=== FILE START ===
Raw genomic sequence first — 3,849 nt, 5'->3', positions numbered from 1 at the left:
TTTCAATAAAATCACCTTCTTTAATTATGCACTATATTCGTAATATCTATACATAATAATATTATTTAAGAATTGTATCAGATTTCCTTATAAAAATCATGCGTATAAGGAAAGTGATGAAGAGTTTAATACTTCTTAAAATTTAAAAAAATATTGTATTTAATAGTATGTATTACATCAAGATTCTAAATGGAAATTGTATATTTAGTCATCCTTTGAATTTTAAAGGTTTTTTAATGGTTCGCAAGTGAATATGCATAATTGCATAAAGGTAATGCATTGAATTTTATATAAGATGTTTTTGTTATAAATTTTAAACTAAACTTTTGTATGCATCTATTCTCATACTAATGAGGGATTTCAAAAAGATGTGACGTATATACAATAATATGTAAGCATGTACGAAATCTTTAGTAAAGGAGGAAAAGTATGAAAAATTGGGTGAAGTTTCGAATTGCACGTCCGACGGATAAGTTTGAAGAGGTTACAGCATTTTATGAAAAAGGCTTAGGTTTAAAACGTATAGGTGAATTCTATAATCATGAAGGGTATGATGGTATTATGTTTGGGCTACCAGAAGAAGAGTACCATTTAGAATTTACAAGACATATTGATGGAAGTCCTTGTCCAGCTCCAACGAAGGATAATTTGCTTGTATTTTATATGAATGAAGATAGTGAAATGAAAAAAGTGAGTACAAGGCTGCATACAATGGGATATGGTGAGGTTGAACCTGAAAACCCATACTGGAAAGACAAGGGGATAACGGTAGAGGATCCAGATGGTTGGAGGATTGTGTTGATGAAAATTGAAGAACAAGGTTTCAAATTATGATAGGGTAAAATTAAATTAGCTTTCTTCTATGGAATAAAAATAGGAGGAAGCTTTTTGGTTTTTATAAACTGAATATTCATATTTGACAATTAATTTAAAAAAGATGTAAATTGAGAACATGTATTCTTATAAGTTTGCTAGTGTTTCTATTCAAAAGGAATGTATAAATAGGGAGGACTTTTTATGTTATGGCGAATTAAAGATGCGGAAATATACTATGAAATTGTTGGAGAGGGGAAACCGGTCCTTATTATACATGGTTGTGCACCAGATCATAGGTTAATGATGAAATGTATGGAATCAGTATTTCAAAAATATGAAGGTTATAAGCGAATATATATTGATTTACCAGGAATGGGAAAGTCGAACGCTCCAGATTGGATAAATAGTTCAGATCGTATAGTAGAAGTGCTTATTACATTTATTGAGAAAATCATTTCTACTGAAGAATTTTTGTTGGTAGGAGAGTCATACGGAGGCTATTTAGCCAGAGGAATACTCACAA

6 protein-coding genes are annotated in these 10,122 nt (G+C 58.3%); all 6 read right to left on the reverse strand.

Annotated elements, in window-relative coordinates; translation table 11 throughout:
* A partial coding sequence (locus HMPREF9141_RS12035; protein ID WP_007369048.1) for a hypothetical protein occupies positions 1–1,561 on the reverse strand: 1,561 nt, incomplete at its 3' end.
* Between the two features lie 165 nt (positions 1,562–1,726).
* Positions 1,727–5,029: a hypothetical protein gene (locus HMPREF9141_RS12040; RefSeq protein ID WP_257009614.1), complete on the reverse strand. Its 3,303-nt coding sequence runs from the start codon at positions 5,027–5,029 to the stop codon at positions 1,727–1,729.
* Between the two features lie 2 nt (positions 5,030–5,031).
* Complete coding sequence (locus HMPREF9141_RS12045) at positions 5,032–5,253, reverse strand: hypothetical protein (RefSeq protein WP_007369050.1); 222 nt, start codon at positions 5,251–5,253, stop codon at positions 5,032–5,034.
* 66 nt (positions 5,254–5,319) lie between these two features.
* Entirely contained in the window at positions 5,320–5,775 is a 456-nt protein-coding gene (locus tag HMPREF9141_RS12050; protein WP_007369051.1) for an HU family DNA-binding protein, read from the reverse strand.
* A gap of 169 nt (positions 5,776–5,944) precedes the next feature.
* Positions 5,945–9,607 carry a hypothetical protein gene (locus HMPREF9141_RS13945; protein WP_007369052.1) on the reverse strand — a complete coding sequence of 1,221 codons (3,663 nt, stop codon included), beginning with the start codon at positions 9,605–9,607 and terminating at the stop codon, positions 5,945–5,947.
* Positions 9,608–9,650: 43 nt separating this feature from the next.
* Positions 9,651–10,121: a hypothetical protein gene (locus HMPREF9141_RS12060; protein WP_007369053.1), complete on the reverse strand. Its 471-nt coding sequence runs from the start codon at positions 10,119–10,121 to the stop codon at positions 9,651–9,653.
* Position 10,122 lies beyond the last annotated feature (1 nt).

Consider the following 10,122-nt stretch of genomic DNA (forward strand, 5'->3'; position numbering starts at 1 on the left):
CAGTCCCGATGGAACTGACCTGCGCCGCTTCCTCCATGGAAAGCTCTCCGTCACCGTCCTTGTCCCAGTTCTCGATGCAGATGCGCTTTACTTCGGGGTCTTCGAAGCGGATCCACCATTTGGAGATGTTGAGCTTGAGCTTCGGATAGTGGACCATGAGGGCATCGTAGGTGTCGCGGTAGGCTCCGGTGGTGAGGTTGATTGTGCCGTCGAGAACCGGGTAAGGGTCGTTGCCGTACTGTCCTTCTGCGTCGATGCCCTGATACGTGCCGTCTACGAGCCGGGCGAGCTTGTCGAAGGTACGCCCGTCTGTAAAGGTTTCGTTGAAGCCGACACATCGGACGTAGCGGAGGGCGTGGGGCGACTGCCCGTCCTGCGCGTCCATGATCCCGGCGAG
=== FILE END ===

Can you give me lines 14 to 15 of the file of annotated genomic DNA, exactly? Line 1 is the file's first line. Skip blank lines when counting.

* Positions 9,608–9,650: 43 nt separating this feature from the next.
* Positions 9,651–10,121: a hypothetical protein gene (locus HMPREF9141_RS12060; protein WP_007369053.1), complete on the reverse strand. Its 471-nt coding sequence runs from the start codon at positions 10,119–10,121 to the stop codon at positions 9,651–9,653.